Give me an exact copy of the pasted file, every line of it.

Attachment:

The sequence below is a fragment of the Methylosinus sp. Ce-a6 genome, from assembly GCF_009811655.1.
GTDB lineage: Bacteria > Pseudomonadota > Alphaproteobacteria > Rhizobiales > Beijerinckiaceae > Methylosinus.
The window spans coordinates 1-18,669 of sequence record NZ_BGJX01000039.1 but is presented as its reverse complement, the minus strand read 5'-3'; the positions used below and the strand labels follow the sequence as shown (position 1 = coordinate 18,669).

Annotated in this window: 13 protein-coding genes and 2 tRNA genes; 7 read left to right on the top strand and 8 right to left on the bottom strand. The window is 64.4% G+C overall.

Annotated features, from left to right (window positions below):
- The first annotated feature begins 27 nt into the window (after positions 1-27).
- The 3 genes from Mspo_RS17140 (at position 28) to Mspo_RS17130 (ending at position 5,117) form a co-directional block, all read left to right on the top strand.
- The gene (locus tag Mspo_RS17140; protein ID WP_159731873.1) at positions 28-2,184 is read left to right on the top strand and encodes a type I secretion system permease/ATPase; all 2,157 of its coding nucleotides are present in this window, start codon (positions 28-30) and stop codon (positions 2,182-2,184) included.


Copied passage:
The sequence below is a fragment of the Methylosinus sp. Ce-a6 genome, from assembly GCF_009811655.1.
GTDB lineage: Bacteria > Pseudomonadota > Alphaproteobacteria > Rhizobiales > Beijerinckiaceae > Methylosinus.
The window spans coordinates 1-18,669 of sequence record NZ_BGJX01000039.1 but is presented as its reverse complement, the minus strand read 5'-3'; the positions used below and the strand labels follow the sequence as shown (position 1 = coordinate 18,669).

Annotated in this window: 13 protein-coding genes and 2 tRNA genes; 7 read left to right on the top strand and 8 right to left on the bottom strand. The window is 64.4% G+C overall.

Annotated features, from left to right (window positions below):
- The first annotated feature begins 27 nt into the window (after positions 1-27).
- The 3 genes from Mspo_RS17140 (at position 28) to Mspo_RS17130 (ending at position 5,117) form a co-directional block, all read left to right on the top strand.
- The gene (locus tag Mspo_RS17140; protein ID WP_159731873.1) at positions 28-2,184 is read left to right on the top strand and encodes a type I secretion system permease/ATPase; all 2,157 of its coding nucleotides are present in this window, start codon (positions 28-30) and stop codon (positions 2,182-2,184) included.